Posts Tagged ‘Jay-Z’
July 22, 2016 | by Alex Dueben
Morgan Parker has a long résumé—she teaches and edits—that somehow hasn’t precluded a prolific career as a poet. Her first collection, Other People’s Comfort Keeps Me Up at Night, came last year; her second, There Are More Beautiful Things Than Beyoncé, is due out in 2017.
A few months ago, Parker’s poem “Hottentot Venus” appeared in the Spring issue of The Paris Review. Her use of famous names and long, playful titles (“Ryan Gosling Wearing a T-shirt of Macaulay Culkin Wearing a T-Shirt of Ryan Gosling Wearing a T-Shirt of Macaulay Culkin”) suggests that she’s light of heart—but she is, as one reviewer put it,“as set on understanding the world as on changing it.” Race and femininism are central to her work, which explores ways to look at the present through the past, to examine ordinary life through pop culture, and to consider the events of her own life. We spoke recently about the joys of lengthy titles, how her many jobs intersect, and the process of crafting a personal mythology. Read More »
March 25, 2016 | by Zinzi Clemmons
Remembering Phife Dawg—a family perspective.
I lived in New York for the first time for the summer of 2006, between my junior and senior years of college. I was in love with words. I’d started writing, but I needed a job, so I entered book publishing. Two days a week, I read manuscripts in the magnificent but decaying Flatiron Building; at night, I worked the coat check at a white-tablecloth restaurant on Union Square for spending money (the perfect gig, as in the summer I had few customers, and spent most of my time reading). After my shifts at the restaurant, I took the 5 train uptown to Harlem with the typical collection of bleary-eyed late-night workers and drunk revelers, where I slept on a cot in the living room of my aunt’s two-bedroom apartment.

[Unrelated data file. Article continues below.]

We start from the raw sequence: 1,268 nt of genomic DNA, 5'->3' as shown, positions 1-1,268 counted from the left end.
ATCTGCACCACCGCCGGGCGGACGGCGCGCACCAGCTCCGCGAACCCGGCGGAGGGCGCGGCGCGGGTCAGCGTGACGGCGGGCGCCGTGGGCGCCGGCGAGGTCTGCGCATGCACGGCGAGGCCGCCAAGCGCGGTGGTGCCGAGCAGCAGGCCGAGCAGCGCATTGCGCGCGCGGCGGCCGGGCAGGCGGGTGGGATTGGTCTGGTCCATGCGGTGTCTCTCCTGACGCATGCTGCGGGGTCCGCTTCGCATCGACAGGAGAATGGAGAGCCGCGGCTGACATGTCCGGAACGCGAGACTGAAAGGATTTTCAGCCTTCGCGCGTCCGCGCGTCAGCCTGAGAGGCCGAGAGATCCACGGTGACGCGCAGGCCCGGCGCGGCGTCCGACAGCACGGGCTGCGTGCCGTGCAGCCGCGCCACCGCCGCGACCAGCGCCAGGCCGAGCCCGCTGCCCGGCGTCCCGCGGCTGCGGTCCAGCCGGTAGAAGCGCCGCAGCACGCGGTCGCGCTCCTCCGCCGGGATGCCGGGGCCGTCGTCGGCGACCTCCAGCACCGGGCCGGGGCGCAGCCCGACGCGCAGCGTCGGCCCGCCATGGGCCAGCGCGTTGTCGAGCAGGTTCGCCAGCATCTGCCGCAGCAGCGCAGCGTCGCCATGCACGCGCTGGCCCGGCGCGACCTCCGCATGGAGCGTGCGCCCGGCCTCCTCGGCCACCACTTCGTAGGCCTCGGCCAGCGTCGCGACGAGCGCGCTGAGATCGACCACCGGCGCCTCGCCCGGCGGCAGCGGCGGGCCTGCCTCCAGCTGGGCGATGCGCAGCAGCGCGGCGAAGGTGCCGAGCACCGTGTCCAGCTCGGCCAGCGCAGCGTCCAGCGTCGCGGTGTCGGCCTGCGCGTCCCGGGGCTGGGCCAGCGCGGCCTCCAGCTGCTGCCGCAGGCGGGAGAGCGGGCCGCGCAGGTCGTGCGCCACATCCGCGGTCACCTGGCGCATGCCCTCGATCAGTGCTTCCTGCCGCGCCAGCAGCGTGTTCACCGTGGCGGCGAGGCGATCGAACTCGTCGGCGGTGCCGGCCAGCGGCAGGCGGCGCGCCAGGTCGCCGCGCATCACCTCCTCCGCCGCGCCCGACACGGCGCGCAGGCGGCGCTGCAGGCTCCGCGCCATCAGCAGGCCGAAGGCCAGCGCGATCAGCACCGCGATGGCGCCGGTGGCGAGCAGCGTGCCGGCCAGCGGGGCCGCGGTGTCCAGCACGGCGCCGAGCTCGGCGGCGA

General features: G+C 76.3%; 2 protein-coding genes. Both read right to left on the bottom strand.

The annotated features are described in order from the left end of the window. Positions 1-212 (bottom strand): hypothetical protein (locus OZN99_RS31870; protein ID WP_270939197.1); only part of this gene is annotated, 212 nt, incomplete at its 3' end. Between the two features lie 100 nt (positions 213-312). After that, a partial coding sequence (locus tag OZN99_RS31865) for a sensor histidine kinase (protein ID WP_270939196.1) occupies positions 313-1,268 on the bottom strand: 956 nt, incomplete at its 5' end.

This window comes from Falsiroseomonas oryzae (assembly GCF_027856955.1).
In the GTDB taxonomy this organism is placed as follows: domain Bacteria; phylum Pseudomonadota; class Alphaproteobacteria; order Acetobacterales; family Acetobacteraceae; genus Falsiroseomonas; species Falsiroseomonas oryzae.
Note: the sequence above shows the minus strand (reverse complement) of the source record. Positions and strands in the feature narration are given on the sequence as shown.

The apartment was modest but warmly decorated in pinks, oranges, and turquoises—colors that undoubtedly reminded her of Trinidad, her island home. Our sleeping arrangement mirrored that of my great-grandmother’s house. She’d lived till she was ninety-eight: a former caretaker who’d immigrated from a rural part of the island, she’d saved enough money to buy a semidetached three-bedroom house in Jamaica, Queens.
As several family members and friends before and after her did, my aunt, the poet Cheryl Boyce-Taylor, had stayed with my great-grandmother to get on her feet in America. She married young, had a child, and, after an amicable divorce, started dating women—a shock to our family of devout Seventh Day Adventists. When I was younger, my parents, in a typical move of the time, never discussed her sexuality. I only knew that she had many female friends, and after a while, sometimes they would be gone from her life in a way that was unusual for just friends. In that apartment, she finally gave me a name for what she was, speaking to me openly about her life like I was an equal, capable enough to understand and not to judge.
On the wall of the apartment hung a portrait of Malik Taylor, aka Phife Dawg of A Tribe Called Quest, who was her son and my cousin. She told me that when visitors came by, they would uniformly exclaim how much they loved him. Why do you have a picture of him? they’d ask, before dropping one of his verses, and she would answer with pride, He’s my son, her perfect white smile beaming. Read More »